Jonathan Chevreau, who writes the blog Wealthy Boomer, recently asked the question: Can you trust your financial advisor? His post was in response to a CBC News story about the "buyer beware" world of investment advising. He wrote: "The relationship between a client and a financial advisor is similar to a marriage -- if there' s no trust, you're just not going to go the distance and you may as well pull the plug now."
The recent financial crisis may have many of you wondering about your relationship with your investment advisor. In October (during the height of the crisis), research from Russ Alan Prince of Prince & Associates found that 81 percent of investors with more than $1 million planned to pull assets away from their advisor or change advisors completely.
Those of you looking for advice on finding an advisor may have trouble getting it from your friends. In the same survey, 86 percent of those surveyed said they were actively telling their friends to avoid their advisor.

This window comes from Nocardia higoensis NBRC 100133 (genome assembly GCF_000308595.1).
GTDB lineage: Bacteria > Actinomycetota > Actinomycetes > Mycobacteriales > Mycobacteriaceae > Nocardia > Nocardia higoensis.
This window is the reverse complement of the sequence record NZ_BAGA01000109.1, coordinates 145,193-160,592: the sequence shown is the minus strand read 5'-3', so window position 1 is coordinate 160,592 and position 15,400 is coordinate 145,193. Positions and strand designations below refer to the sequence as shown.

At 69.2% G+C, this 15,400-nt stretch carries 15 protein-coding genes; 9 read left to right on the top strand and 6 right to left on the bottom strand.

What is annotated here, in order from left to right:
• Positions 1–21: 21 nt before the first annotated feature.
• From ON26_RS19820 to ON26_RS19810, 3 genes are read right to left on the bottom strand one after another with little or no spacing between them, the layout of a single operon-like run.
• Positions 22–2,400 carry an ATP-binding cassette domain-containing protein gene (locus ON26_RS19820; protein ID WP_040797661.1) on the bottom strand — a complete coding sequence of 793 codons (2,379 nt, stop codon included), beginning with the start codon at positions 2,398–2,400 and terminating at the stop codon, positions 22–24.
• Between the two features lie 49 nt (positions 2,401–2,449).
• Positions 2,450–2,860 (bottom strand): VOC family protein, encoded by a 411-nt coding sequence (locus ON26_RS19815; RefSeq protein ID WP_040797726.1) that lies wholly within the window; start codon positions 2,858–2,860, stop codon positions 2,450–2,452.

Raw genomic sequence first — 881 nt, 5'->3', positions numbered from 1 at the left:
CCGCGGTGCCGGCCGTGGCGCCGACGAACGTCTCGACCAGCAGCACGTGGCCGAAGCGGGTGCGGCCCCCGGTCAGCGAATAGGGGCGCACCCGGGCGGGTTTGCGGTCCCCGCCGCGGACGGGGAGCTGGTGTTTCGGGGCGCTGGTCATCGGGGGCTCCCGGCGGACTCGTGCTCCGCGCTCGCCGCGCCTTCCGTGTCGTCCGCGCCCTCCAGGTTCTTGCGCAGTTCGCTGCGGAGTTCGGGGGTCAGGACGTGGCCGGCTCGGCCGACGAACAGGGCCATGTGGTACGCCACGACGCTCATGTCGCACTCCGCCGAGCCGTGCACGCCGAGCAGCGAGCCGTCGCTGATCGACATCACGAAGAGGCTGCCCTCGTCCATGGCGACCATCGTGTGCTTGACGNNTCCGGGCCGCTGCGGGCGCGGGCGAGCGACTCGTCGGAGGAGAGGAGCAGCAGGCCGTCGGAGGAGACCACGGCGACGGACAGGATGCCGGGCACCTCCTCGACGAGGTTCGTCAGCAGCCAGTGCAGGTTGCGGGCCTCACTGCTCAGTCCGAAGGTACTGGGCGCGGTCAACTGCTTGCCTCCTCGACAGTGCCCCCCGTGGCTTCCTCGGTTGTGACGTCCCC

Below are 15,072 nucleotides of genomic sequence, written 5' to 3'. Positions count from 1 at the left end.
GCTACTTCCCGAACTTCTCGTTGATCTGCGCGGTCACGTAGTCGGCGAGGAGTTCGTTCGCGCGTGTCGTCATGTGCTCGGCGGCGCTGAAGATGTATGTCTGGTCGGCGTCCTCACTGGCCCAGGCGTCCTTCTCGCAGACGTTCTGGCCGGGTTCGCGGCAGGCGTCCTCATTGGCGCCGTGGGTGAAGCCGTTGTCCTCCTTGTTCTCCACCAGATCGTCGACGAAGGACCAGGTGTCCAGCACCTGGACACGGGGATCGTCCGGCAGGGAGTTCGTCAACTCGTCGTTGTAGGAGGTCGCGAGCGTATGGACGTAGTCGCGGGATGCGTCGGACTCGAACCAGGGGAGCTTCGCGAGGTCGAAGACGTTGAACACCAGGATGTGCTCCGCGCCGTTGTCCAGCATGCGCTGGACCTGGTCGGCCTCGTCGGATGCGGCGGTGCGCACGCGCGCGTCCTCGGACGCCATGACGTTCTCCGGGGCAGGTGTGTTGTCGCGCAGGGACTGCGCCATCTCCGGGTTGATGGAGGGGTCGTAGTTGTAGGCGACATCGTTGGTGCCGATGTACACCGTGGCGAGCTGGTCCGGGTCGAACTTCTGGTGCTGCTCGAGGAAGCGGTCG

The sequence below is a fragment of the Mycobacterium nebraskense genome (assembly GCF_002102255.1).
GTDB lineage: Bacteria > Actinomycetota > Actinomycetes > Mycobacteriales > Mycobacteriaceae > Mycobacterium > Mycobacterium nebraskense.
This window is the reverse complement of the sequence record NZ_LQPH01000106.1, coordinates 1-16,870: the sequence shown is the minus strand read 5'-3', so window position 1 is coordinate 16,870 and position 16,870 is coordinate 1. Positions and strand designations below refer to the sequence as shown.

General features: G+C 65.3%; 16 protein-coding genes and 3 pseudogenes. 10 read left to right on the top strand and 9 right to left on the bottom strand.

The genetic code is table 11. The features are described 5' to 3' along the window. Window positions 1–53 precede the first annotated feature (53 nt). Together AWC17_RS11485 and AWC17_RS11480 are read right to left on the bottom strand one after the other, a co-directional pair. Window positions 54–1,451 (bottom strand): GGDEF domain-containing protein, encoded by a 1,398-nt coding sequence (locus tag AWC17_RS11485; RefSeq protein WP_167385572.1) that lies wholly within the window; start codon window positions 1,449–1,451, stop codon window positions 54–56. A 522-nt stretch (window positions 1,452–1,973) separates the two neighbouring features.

On the other hand, here's some advice that should help you if you're looking for an advisor or to change advisors. (And you don't have to be worth $1 million to use it.) Make sure you ask the following questions to anyone you are considering as your advisor:
- How are you paid? Advisors who are paid on commission have an incentive to promote specific products, even if they might not be the best products for you.
- Will you guarantee in writing to always act in my best interest? It's one thing to have an advisor tell you he or she is always looking out for you. It's another thing when your advisor puts it down on paper.
- How do you decide what assets I should hold? It's important to know how your advisor chooses his or her investment recommendations, which includes the academic research that went in to deciding the investments' appropriateness.